Sunday, January 6, 2013

Meat and emissions: can vegetables save the day?

Becoming vegetarian will not help climate change, and it would create many new problems, claims an American professor in animal science.

Despite the widely held belief that animal farming causes disproportionally high levels of global anthropogenic greenhouse gas (GHG) emissions, the concept of vegetarianism as a solution to reduce emissions was challenged by Dr Jude Capper in her address to the Climate Change Research Strategy for Primary Industries conference in Melbourne in November.

An Adjunct Professor of Animal Sciences in the Department of Animal Sciences at Washington State University, Dr Capper describes herself as a “livestock sustainability consultant” who is “passionate about sustainability issues and the role of animal agriculture in helping to feed a hungry world”, so it perhaps not surprising that she supports eating meat.

“Whole-scale vegetarianism is not a solution that will mitigate GHG emissions, but simply a panacea offered at the expense of consumer choice and dietary diversity,” she said.

She paints a picture of a world in which the only livestock would be found in zoos or conservations parks; points out that other resources would be needed to make by products such as leather, fertiliser, tallow and pharmaceuticals, and even asks how we would feed Australia’s 5.75 million pet cats and dogs.

As an extreme side effect, Capper says that, by feeding on the “leftovers” of plant farming, animals convert this to useful protein; without this, the organic material would go to landfill and produce methane (although arguably the biogas from anaerobic decomposition could be collected for use as biogas, or it could be used to make aerobic compost).

The most common argument for reducing meat production stems from calculations that attribute 18% of GHG emissions to animal agriculture [Livestock’s Long Shadow, UN Food and Agriculture Organisation, 2006]. Capper points to admissions by the report’s author that this figure needs recalculating, however she agrees: “enteric methane emissions are an invariable consequence of ruminant livestock systems, and manure from both ruminant and monogastric animals is a significant contributor to atmospheric methane and nitrous oxide”.

In the USA and elsewhere, ‘Meatless Mondays’ is being promoted as a way of reducing the impact of animal agriculture, however Capper says the “claims for a significant improvement in environmental impact appear to be over-exaggerated”. One claim is by researchers from Carnegie-Mellon University concluding that: “Switching less than one day per week’s worth of calories from red meat and dairy products to chicken, fish, eggs or a vegetable-based diet achieves more greenhouse gas reductions than buying locally-sourced food”.

By Capper’s calculations, based on US EPA figures that red meat and dairy production contributes 3% of annual GHG emissions, if all Americans avoided meat and dairy once a week, this would cut America’s national GHG emissions by just 0.42%, or less (0.29% if only meat was omitted).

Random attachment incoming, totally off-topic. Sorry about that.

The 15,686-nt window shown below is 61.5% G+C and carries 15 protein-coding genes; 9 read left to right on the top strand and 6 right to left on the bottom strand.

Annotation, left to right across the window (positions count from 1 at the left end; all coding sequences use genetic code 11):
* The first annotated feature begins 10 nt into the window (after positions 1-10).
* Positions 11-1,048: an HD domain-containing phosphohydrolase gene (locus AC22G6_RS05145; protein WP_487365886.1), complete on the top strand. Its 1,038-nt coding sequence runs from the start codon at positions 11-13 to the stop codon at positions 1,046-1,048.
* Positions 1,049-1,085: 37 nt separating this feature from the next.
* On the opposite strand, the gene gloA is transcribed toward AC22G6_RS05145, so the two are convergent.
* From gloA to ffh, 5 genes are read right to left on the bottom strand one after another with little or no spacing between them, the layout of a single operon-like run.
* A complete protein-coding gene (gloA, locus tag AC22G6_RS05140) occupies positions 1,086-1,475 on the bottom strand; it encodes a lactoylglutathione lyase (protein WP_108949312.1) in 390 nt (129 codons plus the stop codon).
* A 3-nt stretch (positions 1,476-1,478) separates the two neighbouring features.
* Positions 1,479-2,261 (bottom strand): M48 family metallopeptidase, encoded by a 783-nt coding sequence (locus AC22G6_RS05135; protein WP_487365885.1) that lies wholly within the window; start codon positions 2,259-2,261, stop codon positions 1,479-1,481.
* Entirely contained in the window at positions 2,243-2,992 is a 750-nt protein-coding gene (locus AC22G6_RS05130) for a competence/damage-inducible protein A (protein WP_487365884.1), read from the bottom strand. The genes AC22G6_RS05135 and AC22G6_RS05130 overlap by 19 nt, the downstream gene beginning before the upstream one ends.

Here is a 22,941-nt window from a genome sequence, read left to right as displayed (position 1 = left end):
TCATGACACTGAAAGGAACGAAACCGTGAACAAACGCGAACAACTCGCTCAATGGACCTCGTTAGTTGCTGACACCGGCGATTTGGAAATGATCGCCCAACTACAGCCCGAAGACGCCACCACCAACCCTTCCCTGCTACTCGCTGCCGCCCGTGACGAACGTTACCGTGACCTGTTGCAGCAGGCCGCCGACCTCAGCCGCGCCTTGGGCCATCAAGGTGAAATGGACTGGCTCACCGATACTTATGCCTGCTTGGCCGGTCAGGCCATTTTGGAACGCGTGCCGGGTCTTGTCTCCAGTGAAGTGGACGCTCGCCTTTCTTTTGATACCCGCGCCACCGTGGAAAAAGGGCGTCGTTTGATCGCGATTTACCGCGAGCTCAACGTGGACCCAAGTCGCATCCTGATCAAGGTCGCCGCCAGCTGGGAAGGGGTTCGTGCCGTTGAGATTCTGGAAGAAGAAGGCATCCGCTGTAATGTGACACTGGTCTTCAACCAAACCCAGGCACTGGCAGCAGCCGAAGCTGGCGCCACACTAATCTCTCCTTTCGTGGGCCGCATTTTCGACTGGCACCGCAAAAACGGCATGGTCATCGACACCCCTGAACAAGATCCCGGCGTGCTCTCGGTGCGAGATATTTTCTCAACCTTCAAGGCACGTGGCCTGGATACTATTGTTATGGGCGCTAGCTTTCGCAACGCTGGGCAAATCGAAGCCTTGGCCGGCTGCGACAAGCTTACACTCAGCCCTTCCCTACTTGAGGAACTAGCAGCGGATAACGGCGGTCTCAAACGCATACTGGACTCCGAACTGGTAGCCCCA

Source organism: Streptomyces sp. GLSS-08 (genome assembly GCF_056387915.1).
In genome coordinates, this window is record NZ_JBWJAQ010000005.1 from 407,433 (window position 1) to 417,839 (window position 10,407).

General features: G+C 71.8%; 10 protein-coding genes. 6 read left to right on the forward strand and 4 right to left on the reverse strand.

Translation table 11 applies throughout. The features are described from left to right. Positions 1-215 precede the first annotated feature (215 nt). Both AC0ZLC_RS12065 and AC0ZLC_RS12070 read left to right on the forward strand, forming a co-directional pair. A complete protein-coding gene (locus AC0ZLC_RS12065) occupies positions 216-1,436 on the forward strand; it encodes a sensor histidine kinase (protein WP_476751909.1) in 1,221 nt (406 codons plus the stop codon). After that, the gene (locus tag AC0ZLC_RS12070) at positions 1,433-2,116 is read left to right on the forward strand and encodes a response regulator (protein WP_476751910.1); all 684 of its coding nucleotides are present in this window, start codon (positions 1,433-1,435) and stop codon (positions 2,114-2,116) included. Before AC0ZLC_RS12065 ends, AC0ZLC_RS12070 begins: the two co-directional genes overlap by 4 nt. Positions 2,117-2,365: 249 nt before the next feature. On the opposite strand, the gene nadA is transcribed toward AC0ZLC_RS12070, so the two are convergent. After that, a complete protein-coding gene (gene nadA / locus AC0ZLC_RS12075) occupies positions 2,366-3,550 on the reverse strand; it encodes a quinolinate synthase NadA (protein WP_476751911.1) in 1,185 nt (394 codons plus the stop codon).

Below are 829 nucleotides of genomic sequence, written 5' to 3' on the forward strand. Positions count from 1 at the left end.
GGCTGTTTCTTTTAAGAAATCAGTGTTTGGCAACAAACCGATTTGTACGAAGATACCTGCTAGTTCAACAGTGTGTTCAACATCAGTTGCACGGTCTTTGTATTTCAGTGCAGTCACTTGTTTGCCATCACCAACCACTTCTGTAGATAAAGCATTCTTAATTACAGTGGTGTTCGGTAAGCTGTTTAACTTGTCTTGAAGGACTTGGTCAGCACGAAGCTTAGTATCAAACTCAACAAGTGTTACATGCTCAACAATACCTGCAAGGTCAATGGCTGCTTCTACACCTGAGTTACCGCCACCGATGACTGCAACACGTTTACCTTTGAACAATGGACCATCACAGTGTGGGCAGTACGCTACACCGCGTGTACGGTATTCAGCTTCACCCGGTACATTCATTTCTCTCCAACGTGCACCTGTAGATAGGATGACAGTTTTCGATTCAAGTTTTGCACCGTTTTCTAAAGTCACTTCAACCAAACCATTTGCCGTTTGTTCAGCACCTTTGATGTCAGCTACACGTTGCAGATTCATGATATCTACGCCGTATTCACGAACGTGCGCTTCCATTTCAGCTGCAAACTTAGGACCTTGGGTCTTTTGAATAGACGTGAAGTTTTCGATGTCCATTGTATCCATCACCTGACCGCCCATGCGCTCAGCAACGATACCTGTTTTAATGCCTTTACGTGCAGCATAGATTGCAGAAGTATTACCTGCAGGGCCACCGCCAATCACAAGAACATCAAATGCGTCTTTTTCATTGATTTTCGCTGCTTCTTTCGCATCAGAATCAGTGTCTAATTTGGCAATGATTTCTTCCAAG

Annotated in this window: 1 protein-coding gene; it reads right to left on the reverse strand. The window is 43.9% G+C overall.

The savings could be potentially much higher in Australia, where animal agriculture accounts for 11% of GHG, but 60% of this is exported.

Asked to respond, Sydney PhD student Judith Friedlander, who is researching food sustainability and the media, said that choosing to eat less meat is something effective that consumers can do easily.

She said there was enough evidence to show that meat and dairy production have a substantial impact on emissions and that, while these industries are working to become more efficient, the potential for reduced emissions through technical mitigation options is estimated to be limited to 15-20% (Weidema et al 2008 and Wirsenius and Hedenus 2010): “So a reduction in consumption of livestock and meat products is also vitally important to cut emissions."

Capper disagrees. Despite Stockholm International Water Institute findings that there is not enough water to support the predicted increase in population and that meat consumption will be need to be cut, she points out that dairy production in the US has reduced GHG by 63% and water use by 65% per kg of milk since 1944, while GHG emissions and water use per kg of US beef have dropped by 16% and 12% respectively since 1977.  

Environmentalists often claim that it takes 10, 20 or even 30kg of grain to produce a kilo of beef, Capper resorts to a rather specious argument that corn only accounts for 7% of the feed used to produce a kilo of beef in the USA and, anyway, who wants to eat feed-quality corn? Unfortunately she does not compare the equivalent land use of producing protein-rich chickpeas or soya, although she does make the relevant point that only a small proportion of grazing land is suitable for growing crops. And she highlights the point made by Fairlie (2010) who compared resource use for various diets, that more land would be needed to feed 7 billion people on a vegan diet, due to the lack of animal fertilisers, and the need for more oil-producing plants to replace animal fats.

“Both dairy and grass-fed beef cattle produce a greater amount of human-edible food than they consume,” she argues.

Take the amino acid balance and protein quality of animal proteins compared to plant-based foods, and Capper says: “this strengthens the rational for maintaining omnivorous diets”.

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